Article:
Red Star Kennel – Black Russian Terriers!

I have been personally interested in the Black Russian Terrier ever since reading their breed profile a year ago or so. I was fortunate to meet my first at UKC’s premier this year, then again another at a UKC show this month (July 2018). Their size is imposing and yet they are calm…what a stunning breed with an interesting history!

The Black Russian Terrier was developed in Russia by the Red Star Kennel for military purposes post WWII.  Many breeds were reportedly used in the development of the breed, but the most contributing are reported to be Giant Schnauzer, Airedale Terrier, Rottweiler, Newfoundland, and the Caucasian Shepherd Dog. They were bred solely by the Red Star Kennel until 1957, and then in 1958 a breed standard was accepted for them. A Giant Schnauzer named Roy was reportedly thought by some to be a foundation of the breed. Given the creation of the breed by a single kennel, this sets the potential for limited diversity in them. What did the prestigious team at UC Davis and Dr. Niels C. Pedersen DVM PhD, professor emeritus and world renowned expert in canine genetics, find? Full report here.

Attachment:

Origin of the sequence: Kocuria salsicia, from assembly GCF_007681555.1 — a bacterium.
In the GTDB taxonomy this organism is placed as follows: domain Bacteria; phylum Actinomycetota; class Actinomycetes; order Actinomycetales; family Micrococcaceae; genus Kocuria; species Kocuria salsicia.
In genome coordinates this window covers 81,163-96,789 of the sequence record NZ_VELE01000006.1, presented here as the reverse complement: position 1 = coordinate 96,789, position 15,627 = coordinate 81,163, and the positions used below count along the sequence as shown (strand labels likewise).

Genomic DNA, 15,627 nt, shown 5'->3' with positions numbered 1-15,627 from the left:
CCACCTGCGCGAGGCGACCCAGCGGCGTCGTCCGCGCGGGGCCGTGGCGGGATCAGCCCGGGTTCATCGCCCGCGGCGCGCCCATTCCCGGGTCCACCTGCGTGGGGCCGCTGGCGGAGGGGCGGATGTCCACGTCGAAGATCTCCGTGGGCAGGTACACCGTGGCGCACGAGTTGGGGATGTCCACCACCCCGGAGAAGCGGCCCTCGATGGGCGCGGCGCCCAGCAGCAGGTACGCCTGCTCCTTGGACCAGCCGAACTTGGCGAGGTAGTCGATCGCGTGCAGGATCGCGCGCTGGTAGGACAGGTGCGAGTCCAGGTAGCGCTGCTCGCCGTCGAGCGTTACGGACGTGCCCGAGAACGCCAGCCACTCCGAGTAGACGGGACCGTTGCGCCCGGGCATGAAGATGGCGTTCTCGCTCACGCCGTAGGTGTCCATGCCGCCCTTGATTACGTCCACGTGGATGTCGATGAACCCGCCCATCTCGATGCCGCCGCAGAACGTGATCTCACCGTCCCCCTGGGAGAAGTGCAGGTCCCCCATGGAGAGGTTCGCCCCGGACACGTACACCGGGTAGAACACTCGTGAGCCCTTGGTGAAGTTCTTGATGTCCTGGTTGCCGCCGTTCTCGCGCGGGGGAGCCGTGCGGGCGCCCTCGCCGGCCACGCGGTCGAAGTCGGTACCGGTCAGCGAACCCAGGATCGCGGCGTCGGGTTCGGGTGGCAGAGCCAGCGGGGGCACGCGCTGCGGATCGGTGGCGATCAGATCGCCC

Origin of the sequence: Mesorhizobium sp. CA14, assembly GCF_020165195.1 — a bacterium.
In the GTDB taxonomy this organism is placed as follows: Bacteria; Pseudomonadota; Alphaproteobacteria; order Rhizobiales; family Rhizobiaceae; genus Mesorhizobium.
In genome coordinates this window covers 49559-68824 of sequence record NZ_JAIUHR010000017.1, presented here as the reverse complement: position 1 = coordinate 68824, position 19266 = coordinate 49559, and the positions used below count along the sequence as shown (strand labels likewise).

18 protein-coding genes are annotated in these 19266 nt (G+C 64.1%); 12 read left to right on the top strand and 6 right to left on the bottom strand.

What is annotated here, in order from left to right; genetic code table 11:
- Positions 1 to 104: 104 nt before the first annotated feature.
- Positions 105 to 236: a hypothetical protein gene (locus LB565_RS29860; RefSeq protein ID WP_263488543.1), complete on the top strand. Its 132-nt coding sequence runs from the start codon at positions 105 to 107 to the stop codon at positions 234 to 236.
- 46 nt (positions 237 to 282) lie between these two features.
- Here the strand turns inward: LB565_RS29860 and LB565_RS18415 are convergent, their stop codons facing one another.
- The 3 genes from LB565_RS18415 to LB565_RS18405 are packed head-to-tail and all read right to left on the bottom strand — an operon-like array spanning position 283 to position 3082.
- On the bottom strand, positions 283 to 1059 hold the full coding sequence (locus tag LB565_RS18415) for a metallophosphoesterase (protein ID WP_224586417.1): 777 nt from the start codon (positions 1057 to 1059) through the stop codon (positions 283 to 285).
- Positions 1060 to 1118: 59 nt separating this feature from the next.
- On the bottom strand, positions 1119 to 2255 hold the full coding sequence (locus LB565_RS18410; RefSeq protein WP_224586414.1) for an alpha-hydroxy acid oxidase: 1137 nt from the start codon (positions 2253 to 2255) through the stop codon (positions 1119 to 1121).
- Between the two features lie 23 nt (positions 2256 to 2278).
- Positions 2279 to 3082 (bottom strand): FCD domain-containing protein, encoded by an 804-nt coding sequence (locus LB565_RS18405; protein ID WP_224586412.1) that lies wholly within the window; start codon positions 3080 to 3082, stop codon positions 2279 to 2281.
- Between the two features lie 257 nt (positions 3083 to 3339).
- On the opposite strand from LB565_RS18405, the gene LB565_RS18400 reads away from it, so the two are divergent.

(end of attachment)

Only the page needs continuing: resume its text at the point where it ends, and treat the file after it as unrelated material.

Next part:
Inbreeding – how inbred is the typical Black Russian Terrier?

Dr. Pedersen found the following in terms of the inbreeding values of this population:

The calculated F value for the 93 dogs was -0.012, which was close to 0.00 and indicated that the distribution of alleles was a result of near-random selection across the study population. However, this assessment is an average (mean) for the population.  Based on internal relatedness (IR) calculations, there are individuals in the population that are much more inbred and outbred than the average BRT.

Later in the report, Dr. Pedersen notes that a quarter of the population has been found with IR scores above .1. These individuals are considered highly inbred.